Rough stink bug

SQUASH BUGS

Squash bug

These bugs are grey/brown with orange around the edge of their bodies. They feed on squash and pumpkins. The first sign of damage is small brown specks on the leaves, which left untreated will eventually cause the plant to turn yellow and die.

CONTROL METHODS

For the squash bug, try to plant resistant varieties of the crops they like, for example: the butternut, royal acorn and sweet cheese squashes are all squash bug resistant. Consider planting nasturtiums or marigolds as they will attract squash bugs away from your crops. For further prevention, apply and remove row covers before the first bloom. Also look for shiny brown egg masses on the underside of leaves and destroy them.

To control the stink bug, look on leaf surfaces for clusters of barrel-shaped eggs to smash. Take a second to inspect these egg masses for darker colored parasitized eggs. Be sure not to destroy them unless there is a jagged emergence hole. If they are not parasitized, go ahead and squash them. Pheromone traps are also available for the detection of stink bug migration.

For prevention of both bugs, consider planting insectary plants near the susceptible crops which will provide nectar and pollen to attract natural eneimes such as the tachinid fly to prey on squash bugs or the parasitic wasp to kill stink bugs. Attracting birds to your garden is another helpful way to get rid of both bugs. Garlic based materials can be used as repellents.

During the growing season, remove weeds, dead leaves and garden debris to deprive these bugs of a place to hide.

After the growing season, reduce overwintering hiding places by removing all debris, and destroying crop residue by disking or composting.

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Fighting Pests with…Pests!

August 2nd, 2011

Thanks to an article written by Peggy Tharp, Nevada County Master Gardener, in the Summer 2003 issue of The Curious Gardener, we now know of two insects that are on our side! Both the lady bug and green lacewing help keep our gardens pest-free. Read on to find out why.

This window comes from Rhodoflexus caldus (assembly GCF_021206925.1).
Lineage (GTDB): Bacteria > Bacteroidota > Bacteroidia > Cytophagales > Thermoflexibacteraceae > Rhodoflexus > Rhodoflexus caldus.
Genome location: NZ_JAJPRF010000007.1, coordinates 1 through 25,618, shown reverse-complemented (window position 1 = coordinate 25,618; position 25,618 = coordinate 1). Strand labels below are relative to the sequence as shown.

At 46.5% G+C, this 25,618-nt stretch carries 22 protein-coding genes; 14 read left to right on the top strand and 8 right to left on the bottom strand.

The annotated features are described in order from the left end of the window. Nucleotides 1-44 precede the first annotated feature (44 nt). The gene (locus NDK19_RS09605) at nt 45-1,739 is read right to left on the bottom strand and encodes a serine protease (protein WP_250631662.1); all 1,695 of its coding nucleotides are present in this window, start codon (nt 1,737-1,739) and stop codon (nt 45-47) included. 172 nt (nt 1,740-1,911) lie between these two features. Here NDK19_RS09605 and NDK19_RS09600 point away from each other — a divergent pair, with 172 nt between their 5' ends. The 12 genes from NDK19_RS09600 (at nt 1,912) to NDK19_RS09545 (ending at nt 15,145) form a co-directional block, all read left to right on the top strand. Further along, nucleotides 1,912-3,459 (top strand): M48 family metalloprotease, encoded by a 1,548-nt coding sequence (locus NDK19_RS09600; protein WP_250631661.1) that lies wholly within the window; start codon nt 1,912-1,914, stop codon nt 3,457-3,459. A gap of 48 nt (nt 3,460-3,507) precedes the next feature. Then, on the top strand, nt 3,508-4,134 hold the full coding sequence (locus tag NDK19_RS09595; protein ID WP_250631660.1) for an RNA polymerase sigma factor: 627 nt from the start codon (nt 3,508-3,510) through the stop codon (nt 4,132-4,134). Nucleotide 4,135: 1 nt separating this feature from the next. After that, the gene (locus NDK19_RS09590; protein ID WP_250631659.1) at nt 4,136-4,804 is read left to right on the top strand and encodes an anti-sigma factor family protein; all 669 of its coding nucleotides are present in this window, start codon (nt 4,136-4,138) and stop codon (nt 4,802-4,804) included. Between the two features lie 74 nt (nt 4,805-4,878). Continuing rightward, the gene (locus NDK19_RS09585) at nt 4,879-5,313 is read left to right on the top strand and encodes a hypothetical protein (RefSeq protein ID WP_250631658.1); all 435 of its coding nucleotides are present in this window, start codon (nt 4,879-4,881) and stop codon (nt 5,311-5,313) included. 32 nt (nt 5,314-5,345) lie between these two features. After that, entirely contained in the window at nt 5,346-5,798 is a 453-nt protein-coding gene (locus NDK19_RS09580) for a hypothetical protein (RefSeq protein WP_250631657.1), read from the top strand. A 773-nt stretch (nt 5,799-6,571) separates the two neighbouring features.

COCCINELLIDS

Adult Ladybug

More commonly known as ladybugs, coccinellids are shiny and often brightly colored, with black, red or orange markings. The ladybug larvae are alligator shaped, meaning broad in the middle and tapering to the tail. They are black or grey with red, orange, yellow or white spots and many have spines or are covered with wax.

Ladybug Larvae

No plant-feeding ladybugs are considered pests in California. The young larvae usually pierce and suck the contents of their victims, while the older larvae and adults chew and consume the entire prey. A ladybug’s insect of choice includes: aphids, mealy bugs, mites, scales, and whiteflies. Adult ladybugs can consume up to 100 aphids a day!

Fortunately many ladybugs can make it through the winter as adults by nesting in protected spots on or near the host plant. Plants that attract ladybugs are buckwheat, corriander, dill, fennel, marigold, sunflower, tansy, yarrow, and calendula.

LACEWING

Adult Green Lacewing

Lacewing have slender, green bodies, lacy wings and golden eyes. The adults are night flyer’s and attracted to light. Lacewings particularly love nectar and pollen but also feed on aphid honeydew. The larvae which are sometimes called aphid loins, gorge themselves on various small, soft-bodied insects such as aphids, scale crawlers, mealy bugs, whiteflies, leafhoppers, psyllids, small caterpillars and insect eggs.